Oftentimes, depression can feel like you’re just really tired. You can’t seem to get yourself out of bed. You oversleep. Alternatively, you might have a lot of trouble sleeping at night, often because your mind won’t quiet down, and you can’t understand why you can’t sleep when you are so, so tired. Even if you manage to get enough rest, you might feel like you are sluggishly dragging yourself through even the most routine motions.
If you do drag yourself to work, chances are that you’ll feel frustrated because you can’t be as productive as you would like. Your brain is foggy. Your thoughts and even your physical movements are slow. It’s like you’re wading through a thick sludge of muddy sadness, and each time you try to take a step, more mud piles on you and it feels that much harder. You can’t concentrate, focus, or make decisions. Trying to just makes you want to cry … or go back to bed.
The lack of sleep, along with depression itself, can also cause physical changes. For example, you might notice that you’re eating differently. Some people don’t feel hungry at all. In contrast, many people eat all of the time, hungry or not, and gain weight as a result of depression. There’s often a craving for carbohydrates and other comfort foods.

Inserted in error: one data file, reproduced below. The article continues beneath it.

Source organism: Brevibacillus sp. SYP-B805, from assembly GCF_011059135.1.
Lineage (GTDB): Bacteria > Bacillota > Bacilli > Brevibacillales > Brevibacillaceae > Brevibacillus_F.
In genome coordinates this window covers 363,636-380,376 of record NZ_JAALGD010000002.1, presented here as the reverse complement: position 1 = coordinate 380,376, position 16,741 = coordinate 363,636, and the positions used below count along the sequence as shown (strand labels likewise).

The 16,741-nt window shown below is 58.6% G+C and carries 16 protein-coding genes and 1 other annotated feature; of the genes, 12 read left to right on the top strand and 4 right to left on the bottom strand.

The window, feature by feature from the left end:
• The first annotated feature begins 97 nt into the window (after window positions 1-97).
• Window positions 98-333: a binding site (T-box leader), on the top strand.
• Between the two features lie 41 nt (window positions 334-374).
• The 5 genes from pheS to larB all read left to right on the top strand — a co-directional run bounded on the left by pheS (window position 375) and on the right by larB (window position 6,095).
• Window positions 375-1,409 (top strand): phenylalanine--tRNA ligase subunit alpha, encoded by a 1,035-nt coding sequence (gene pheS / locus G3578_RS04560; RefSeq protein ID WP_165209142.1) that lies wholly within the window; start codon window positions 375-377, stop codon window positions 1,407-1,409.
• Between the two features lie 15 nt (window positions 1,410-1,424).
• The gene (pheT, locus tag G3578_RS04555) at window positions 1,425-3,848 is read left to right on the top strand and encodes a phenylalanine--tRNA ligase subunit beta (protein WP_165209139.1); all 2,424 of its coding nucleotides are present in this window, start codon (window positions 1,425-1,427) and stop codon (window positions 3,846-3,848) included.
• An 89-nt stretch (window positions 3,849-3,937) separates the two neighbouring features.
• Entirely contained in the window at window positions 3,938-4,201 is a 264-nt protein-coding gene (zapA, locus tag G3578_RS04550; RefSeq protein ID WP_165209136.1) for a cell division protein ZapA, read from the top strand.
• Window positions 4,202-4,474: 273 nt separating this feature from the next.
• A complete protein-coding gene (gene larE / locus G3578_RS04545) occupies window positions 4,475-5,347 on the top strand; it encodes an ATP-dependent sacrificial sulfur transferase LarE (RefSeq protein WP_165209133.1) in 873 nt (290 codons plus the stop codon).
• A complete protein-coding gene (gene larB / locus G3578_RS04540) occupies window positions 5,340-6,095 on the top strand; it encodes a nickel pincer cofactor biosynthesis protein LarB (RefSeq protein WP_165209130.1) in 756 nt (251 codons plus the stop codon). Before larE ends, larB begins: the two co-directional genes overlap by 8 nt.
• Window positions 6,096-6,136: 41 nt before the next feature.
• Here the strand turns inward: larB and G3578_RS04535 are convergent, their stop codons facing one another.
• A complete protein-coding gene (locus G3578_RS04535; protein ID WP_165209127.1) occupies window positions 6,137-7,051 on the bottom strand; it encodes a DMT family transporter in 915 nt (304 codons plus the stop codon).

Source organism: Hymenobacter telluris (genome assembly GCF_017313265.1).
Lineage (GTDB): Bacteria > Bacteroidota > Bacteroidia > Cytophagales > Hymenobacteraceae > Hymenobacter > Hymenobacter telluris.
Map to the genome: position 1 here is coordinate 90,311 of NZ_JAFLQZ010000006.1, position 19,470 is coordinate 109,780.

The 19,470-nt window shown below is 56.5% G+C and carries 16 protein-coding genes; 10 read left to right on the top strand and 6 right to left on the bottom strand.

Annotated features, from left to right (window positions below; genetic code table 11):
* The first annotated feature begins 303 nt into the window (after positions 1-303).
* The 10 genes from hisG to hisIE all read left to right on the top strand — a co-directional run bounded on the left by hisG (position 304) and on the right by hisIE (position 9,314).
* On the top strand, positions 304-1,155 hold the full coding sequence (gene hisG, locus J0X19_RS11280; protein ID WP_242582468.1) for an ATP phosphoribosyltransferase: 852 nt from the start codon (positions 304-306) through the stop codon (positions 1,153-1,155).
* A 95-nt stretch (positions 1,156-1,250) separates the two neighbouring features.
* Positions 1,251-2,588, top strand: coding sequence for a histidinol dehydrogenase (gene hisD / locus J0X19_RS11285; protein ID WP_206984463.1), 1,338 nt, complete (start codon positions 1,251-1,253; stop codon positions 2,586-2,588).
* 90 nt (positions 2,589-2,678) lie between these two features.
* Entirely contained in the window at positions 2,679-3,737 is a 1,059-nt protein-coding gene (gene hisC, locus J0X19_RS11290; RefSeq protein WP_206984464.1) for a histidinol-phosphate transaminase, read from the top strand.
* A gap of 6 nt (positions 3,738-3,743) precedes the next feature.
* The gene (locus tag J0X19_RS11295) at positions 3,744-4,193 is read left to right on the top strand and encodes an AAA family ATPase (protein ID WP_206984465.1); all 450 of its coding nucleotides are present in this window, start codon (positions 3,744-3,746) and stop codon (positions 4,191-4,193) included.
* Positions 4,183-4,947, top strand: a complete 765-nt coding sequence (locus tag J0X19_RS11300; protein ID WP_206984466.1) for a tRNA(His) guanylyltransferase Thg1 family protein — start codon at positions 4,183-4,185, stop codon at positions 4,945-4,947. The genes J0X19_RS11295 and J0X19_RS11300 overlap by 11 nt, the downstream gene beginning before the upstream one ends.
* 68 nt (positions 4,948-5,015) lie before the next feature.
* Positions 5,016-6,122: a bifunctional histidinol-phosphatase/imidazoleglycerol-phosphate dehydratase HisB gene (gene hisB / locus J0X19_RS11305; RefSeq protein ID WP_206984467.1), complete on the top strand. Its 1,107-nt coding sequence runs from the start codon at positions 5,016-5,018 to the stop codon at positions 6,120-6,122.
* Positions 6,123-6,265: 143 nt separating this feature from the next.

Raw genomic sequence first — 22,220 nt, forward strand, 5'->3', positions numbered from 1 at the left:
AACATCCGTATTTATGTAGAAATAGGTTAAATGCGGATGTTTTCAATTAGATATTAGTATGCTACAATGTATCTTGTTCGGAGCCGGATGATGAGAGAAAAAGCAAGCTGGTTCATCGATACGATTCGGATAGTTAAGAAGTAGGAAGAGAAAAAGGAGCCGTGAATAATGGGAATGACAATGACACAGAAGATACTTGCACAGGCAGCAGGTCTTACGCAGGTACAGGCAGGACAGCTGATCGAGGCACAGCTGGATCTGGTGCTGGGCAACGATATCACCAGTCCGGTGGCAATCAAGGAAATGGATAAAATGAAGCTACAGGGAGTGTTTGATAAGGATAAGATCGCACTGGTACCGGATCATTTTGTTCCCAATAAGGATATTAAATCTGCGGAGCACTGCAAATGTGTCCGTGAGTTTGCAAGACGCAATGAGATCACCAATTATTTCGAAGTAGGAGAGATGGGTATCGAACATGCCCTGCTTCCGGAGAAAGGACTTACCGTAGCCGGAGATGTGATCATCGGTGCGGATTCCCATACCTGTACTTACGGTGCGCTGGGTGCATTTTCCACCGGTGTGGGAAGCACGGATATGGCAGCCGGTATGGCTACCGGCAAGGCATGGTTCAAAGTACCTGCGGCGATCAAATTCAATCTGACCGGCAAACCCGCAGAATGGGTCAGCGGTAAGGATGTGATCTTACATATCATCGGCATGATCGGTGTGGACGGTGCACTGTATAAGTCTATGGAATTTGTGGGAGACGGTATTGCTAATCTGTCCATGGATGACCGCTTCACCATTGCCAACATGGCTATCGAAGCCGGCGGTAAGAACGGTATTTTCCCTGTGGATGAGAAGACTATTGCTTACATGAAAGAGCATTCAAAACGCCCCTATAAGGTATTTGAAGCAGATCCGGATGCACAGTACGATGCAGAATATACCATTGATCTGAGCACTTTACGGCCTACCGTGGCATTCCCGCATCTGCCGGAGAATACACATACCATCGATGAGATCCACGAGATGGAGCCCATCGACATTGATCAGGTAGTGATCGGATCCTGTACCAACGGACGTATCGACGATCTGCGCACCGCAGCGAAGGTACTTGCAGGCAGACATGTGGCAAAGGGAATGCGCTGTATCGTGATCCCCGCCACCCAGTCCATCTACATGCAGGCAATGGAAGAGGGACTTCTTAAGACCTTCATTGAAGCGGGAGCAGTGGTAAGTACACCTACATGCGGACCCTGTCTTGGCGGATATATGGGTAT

It’s also important to look at the impact of these issues on your life. If the symptoms impair your life, then you’re probably dealing with depression.
For example, if your grades, work performance, or relationships are suffering as a direct result of these symptoms, then depression has its hand in your life. Depression seeps in, takes over, and makes it feel challenging to do the normal everyday things that you used to be able to do without difficulty. If it feels hard or impossible to do those things, then it’s important to get help.
Of course, all of this sounds awful. Undoubtedly, it also feels awful. However, even though depression increases hopelessness, it’s important for you to know that you can get through depression. There are tried and tested methods to help people overcome this challenging time. You already have a lot of strengths, skills, and experiences that will help you as you recover from depression. It’s not hopeless at all. You might not be able to feel it right now, but there truly is a lot of hope for your future. We can help you find it.